Collado explained how it worked in the 1590's. "We experimented with a culverin that fired a 20-pound iron ball. At point-blank the first shot ranged 200 paces. At 45-degree elevation it shot ten times farther, or 2,000 paces. . . . If the point-blank range is 200 paces, then elevating to the first position, or a tenth part of the quadrant, will gain 180 paces more, and advancing another point will gain so much again. It is the same with the other points up to the elevation of 45 degrees; each one gains the same 180 paces." Collado admitted that results were not always consistent with theory, but it was many years before the physicists understood the effect of air resistance on the trajectory of the projectile.
Sights on cannon were usually conspicuous by their absence in the early days. A dispart sight (an instrument similar to the modern infantry rifle sight), which compensated for the difference in diameter between the breech and the muzzle, was used in 1610, but the average artilleryman still aimed by sighting over the barrel. The Spanish gunner, however, performed an operation that put the bore parallel to the gunner's line of sight, and called it "killing the vivo" (matar el vivo). How vivo affected aiming is easily seen: with its bore level, a 4-pounder falconet ranged 250 paces. But when the top of the gun was level, the bore was slightly elevated and the range almost doubled to 440 paces.
To "kill the vivo," you first had to find it. The gunner stuck his pick into the vent down to the bottom of the bore and marked the pick to show the depth. Next he took the pick to the muzzle, stood it up in the bore, and marked the height of the muzzle. The difference between the two marks, with an adjustment for the base ring (which was higher than the vent), was the vivo. A little wedge of the proper size, placed under the breech, would then eliminate the troublesome vivo.
During the first half of the 1700's Spanish cannon of the "new invention" were made with a notch at the top of the base ring and a sighting button on the muzzle, and these features were also adopted by the French. But they soon went out of use. There was some argument, as late as the 1750's, about the desirability of casting the muzzle the same size as the base ring, so that the sighting line over the gun would always be parallel to the bore; but, since the gun usually had to be aimed higher than the objective, gunners claimed that a fat muzzle hid their target!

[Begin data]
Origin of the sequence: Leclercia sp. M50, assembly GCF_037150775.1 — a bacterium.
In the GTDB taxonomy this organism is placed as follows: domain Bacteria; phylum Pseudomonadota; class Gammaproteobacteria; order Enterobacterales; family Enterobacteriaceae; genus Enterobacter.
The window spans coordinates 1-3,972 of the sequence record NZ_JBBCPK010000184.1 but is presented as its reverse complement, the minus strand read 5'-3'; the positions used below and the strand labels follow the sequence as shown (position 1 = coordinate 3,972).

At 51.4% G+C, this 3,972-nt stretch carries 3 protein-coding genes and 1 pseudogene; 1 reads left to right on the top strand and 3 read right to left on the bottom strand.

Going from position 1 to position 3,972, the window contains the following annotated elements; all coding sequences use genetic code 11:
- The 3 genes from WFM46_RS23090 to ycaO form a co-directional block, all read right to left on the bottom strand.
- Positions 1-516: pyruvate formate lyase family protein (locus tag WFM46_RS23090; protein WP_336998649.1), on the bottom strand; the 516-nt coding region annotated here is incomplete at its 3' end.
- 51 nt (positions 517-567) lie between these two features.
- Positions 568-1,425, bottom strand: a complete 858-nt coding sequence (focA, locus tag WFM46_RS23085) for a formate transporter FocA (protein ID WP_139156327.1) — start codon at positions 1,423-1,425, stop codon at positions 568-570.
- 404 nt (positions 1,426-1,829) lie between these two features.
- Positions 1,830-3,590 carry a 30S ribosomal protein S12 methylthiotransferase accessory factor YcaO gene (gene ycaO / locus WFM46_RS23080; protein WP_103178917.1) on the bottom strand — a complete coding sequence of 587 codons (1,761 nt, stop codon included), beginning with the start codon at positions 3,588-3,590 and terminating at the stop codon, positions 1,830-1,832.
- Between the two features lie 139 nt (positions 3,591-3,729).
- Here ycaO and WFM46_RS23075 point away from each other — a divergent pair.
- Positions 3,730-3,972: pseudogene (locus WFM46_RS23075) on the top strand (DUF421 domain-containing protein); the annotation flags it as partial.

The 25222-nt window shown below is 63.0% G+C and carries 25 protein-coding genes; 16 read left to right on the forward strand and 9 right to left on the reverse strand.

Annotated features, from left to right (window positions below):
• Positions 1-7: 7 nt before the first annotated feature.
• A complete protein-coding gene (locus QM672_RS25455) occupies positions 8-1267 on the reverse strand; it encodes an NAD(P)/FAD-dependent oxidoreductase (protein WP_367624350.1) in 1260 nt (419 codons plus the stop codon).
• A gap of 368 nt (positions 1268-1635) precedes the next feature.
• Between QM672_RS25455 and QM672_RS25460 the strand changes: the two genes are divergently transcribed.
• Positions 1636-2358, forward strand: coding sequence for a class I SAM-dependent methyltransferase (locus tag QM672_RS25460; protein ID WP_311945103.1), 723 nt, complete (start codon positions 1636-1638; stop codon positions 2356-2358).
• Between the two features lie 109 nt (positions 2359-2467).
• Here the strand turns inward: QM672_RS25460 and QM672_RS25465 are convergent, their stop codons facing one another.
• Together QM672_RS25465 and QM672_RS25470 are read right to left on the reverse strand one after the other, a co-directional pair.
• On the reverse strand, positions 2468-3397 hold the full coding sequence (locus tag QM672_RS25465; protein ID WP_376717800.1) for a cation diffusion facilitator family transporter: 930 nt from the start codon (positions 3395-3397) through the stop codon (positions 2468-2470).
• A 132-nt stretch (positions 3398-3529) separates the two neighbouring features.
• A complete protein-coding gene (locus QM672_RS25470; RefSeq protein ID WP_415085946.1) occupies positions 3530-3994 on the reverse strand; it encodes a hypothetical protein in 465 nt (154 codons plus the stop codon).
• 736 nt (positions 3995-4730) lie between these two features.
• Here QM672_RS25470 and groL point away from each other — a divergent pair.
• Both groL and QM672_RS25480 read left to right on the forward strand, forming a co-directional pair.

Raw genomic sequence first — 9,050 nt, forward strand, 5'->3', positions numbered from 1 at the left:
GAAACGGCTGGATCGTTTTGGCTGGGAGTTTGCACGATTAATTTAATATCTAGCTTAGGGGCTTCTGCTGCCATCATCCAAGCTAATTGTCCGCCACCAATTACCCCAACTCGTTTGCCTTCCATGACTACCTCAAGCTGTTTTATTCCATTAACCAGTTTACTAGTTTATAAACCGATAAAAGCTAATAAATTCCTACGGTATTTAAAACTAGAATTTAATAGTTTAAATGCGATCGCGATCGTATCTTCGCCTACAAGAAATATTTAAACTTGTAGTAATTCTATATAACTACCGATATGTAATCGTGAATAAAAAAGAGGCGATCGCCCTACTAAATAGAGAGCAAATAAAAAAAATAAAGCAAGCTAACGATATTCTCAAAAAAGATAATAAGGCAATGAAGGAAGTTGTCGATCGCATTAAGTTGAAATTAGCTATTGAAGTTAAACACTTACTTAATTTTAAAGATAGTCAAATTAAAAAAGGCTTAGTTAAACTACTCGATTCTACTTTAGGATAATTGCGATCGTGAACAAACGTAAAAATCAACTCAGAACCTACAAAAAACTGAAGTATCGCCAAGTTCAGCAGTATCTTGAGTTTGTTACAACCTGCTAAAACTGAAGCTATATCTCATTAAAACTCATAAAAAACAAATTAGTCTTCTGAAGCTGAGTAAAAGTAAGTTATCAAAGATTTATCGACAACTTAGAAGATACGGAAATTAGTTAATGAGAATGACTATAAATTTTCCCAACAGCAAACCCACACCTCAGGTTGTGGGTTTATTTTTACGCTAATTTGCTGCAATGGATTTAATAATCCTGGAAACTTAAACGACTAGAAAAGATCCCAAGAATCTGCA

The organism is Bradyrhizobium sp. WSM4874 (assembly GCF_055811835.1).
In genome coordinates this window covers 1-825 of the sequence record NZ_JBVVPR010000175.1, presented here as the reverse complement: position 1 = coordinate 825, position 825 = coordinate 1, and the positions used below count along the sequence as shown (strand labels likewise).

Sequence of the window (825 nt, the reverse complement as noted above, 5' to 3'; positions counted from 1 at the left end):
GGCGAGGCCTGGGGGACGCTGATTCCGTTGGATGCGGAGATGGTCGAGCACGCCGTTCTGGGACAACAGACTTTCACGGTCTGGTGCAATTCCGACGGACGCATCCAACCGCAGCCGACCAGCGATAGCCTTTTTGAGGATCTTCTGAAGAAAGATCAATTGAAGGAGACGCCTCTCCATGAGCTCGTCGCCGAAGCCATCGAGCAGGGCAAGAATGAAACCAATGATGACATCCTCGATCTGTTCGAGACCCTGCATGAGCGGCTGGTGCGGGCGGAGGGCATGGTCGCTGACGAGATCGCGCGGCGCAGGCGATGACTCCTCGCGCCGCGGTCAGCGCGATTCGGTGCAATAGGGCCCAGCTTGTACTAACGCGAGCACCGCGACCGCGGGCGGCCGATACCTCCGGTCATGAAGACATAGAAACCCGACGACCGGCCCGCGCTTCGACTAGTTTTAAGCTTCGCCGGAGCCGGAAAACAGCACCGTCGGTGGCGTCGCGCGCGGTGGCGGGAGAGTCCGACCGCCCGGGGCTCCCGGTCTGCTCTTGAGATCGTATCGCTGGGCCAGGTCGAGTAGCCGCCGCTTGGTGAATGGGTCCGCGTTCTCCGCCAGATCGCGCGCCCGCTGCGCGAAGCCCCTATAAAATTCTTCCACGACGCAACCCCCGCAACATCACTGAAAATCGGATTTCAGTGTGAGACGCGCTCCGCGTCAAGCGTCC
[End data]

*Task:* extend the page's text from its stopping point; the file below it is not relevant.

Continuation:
Common practice for sighting, as late as the 1850's, was to find the center line at the top of the piece, mark it with chalk or filed notches, and use it as a sighting line. To find this center line, the gunner laid his level (fig. 47) first on the base ring, then on the muzzle. When the instrument was level atop these rings, the plumb bob was theoretically over the center line of the cannon. But guns were crudely made, and such a line on the outside of the piece was not likely to coincide exactly with the center line of the bore, so there was still ample opportunity for the gunner to exercise his "art." Nonetheless the marked lines did help, for the gunner learned by experiment how to compensate for errors.
Fixed rear sights came into use early in the 1800's, and tangent sights (graduated rear sights) were in use during the Civil War. The trunnion sight, a graduated sight attached to the trunnion, could be used when the muzzle had to be elevated so high that it blocked the gunner's view of the target.
Naval gunnery officers would occasionally order all their guns trained at the same angle and elevated to the same degree. The gunner might not even see his target. While with the crude traversing mechanism of the early 1800's the gunners may not have laid their pieces too accurately, at least it was a step toward the indirect firing technique of later years which was to take full advantage of the longer ranges possible with modern cannon. Use of tangent and trunnion sights brought gunnery further into the realm of mathematical science; the telescopic sight came about the middle of the nineteenth century; gunners were developing into technicians whose job was merely to load the piece and set the instruments as instructed by officers in fire control posts some distance away from the gun.